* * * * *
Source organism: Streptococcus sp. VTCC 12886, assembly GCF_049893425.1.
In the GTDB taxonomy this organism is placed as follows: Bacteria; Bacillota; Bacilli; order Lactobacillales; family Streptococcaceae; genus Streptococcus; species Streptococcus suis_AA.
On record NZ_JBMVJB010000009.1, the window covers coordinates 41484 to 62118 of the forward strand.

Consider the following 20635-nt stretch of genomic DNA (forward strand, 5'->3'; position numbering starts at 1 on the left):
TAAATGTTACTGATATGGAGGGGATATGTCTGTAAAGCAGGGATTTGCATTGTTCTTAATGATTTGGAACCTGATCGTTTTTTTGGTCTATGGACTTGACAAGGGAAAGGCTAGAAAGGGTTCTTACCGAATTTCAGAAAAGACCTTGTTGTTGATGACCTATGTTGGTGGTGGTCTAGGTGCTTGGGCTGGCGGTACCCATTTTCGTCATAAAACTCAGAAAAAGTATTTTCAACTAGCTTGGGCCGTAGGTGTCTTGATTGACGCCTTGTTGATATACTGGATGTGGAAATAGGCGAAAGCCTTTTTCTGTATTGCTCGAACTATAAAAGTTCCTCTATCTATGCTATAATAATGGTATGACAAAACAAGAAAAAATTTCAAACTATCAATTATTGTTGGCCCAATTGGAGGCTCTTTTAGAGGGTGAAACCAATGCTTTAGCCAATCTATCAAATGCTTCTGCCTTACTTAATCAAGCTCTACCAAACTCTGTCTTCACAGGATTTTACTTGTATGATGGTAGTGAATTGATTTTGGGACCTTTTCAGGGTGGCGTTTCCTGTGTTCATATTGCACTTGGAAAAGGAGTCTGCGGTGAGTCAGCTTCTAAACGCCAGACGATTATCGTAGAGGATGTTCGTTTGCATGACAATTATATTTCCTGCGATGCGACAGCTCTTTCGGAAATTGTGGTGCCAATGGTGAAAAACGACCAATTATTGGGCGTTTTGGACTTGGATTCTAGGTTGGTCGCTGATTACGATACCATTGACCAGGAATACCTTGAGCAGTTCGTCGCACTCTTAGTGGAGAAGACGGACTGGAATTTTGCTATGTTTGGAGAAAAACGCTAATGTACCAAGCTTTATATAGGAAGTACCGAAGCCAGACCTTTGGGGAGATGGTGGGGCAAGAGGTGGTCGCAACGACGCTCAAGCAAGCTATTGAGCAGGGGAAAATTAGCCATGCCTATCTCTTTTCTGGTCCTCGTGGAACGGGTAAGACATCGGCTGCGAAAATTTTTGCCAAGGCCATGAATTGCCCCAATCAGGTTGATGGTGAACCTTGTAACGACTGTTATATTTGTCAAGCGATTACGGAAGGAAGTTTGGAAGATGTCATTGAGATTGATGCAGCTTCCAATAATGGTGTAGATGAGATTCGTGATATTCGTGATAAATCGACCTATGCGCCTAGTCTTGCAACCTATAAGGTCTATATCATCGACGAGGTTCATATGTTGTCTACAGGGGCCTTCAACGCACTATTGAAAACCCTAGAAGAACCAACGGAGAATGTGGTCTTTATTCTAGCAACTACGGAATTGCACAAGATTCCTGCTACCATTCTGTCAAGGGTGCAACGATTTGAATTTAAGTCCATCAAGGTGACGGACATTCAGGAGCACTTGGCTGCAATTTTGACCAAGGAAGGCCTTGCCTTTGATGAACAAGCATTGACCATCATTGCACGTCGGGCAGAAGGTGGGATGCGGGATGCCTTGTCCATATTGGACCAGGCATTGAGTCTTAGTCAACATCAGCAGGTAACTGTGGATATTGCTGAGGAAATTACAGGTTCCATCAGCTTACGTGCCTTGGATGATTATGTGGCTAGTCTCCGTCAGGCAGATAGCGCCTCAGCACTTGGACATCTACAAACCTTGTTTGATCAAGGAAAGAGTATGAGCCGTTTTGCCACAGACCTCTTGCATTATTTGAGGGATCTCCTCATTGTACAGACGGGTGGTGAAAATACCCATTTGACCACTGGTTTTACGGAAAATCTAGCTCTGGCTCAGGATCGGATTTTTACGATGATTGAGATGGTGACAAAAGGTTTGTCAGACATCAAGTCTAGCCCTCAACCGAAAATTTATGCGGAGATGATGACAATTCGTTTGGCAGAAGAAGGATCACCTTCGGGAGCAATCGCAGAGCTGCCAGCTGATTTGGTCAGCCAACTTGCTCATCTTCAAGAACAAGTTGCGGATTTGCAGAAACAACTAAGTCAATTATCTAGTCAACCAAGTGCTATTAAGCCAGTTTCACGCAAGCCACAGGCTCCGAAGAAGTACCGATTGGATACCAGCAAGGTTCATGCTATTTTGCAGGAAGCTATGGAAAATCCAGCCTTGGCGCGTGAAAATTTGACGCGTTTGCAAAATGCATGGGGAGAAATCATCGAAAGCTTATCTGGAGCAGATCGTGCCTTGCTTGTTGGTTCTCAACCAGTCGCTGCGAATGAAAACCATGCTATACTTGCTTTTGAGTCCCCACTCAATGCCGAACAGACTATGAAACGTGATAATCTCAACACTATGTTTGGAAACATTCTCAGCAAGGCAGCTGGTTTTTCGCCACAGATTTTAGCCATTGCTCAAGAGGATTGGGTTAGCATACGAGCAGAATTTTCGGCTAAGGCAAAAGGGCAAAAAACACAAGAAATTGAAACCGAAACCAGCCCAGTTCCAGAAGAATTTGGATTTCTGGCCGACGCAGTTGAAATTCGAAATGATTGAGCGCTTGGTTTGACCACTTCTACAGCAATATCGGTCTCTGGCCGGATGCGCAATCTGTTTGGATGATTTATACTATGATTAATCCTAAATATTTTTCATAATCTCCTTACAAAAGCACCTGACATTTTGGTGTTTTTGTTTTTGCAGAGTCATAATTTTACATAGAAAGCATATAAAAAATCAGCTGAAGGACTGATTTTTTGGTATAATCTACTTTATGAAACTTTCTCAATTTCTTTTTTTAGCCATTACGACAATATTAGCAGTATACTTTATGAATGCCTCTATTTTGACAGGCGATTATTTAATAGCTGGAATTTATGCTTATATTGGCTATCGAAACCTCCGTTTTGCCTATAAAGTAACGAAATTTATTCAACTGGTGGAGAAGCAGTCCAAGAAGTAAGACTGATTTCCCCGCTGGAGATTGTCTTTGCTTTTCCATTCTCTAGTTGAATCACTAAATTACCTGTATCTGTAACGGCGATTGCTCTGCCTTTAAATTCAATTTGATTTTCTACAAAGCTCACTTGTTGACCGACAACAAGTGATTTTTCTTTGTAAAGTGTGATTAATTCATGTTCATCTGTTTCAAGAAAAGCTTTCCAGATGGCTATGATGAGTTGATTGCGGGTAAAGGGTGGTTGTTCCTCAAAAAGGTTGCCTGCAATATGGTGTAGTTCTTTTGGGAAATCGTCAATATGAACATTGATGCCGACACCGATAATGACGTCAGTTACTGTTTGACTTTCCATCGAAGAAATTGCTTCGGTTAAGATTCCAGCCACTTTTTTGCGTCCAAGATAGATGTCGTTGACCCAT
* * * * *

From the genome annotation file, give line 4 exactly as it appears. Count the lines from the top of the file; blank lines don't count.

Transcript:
Consider the following 20635-nt stretch of genomic DNA (forward strand, 5'->3'; position numbering starts at 1 on the left):